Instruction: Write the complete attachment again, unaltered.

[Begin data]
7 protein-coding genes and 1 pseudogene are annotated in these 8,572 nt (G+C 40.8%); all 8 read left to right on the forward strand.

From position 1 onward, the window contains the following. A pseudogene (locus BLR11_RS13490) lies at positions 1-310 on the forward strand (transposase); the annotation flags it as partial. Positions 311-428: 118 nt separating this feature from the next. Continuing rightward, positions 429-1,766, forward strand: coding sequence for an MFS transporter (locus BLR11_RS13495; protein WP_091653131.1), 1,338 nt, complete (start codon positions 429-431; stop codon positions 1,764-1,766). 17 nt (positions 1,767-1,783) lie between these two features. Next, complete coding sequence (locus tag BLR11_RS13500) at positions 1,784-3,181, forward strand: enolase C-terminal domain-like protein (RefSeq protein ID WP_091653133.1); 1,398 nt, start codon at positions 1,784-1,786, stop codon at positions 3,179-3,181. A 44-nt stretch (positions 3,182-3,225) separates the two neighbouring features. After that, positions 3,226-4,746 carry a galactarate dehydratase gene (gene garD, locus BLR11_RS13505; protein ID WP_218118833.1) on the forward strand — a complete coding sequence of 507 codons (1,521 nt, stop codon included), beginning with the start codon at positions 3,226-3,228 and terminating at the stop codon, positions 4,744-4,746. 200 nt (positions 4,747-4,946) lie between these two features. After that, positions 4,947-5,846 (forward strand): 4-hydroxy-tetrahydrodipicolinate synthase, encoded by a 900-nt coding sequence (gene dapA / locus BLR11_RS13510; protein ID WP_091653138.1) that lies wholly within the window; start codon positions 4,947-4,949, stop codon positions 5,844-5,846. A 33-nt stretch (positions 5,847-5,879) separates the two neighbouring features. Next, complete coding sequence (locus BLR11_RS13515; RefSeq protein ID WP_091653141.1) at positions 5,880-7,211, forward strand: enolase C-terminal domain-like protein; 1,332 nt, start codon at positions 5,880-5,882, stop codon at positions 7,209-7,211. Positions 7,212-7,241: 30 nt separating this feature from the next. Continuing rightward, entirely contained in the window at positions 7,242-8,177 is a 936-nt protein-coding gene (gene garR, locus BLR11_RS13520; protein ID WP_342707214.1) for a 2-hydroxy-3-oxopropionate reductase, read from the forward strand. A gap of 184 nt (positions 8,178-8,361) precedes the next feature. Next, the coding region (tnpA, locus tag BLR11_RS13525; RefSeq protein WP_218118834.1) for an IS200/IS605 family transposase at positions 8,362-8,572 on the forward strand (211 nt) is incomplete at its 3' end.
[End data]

7 protein-coding genes and 1 pseudogene are annotated in these 8,572 nt (G+C 40.8%); all 8 read left to right on the forward strand.

From position 1 onward, the window contains the following. A pseudogene (locus BLR11_RS13490) lies at positions 1-310 on the forward strand (transposase); the annotation flags it as partial. Positions 311-428: 118 nt separating this feature from the next. Continuing rightward, positions 429-1,766, forward strand: coding sequence for an MFS transporter (locus BLR11_RS13495; protein WP_091653131.1), 1,338 nt, complete (start codon positions 429-431; stop codon positions 1,764-1,766). 17 nt (positions 1,767-1,783) lie between these two features. Next, complete coding sequence (locus tag BLR11_RS13500) at positions 1,784-3,181, forward strand: enolase C-terminal domain-like protein (RefSeq protein ID WP_091653133.1); 1,398 nt, start codon at positions 1,784-1,786, stop codon at positions 3,179-3,181. A 44-nt stretch (positions 3,182-3,225) separates the two neighbouring features. After that, positions 3,226-4,746 carry a galactarate dehydratase gene (gene garD, locus BLR11_RS13505; protein ID WP_218118833.1) on the forward strand — a complete coding sequence of 507 codons (1,521 nt, stop codon included), beginning with the start codon at positions 3,226-3,228 and terminating at the stop codon, positions 4,744-4,746. 200 nt (positions 4,747-4,946) lie between these two features. After that, positions 4,947-5,846 (forward strand): 4-hydroxy-tetrahydrodipicolinate synthase, encoded by a 900-nt coding sequence (gene dapA / locus BLR11_RS13510; protein ID WP_091653138.1) that lies wholly within the window; start codon positions 4,947-4,949, stop codon positions 5,844-5,846. A 33-nt stretch (positions 5,847-5,879) separates the two neighbouring features. Next, complete coding sequence (locus BLR11_RS13515; RefSeq protein ID WP_091653141.1) at positions 5,880-7,211, forward strand: enolase C-terminal domain-like protein; 1,332 nt, start codon at positions 5,880-5,882, stop codon at positions 7,209-7,211. Positions 7,212-7,241: 30 nt separating this feature from the next. Continuing rightward, entirely contained in the window at positions 7,242-8,177 is a 936-nt protein-coding gene (gene garR, locus BLR11_RS13520; protein ID WP_342707214.1) for a 2-hydroxy-3-oxopropionate reductase, read from the forward strand. A gap of 184 nt (positions 8,178-8,361) precedes the next feature. Next, the coding region (tnpA, locus tag BLR11_RS13525; RefSeq protein WP_218118834.1) for an IS200/IS605 family transposase at positions 8,362-8,572 on the forward strand (211 nt) is incomplete at its 3' end.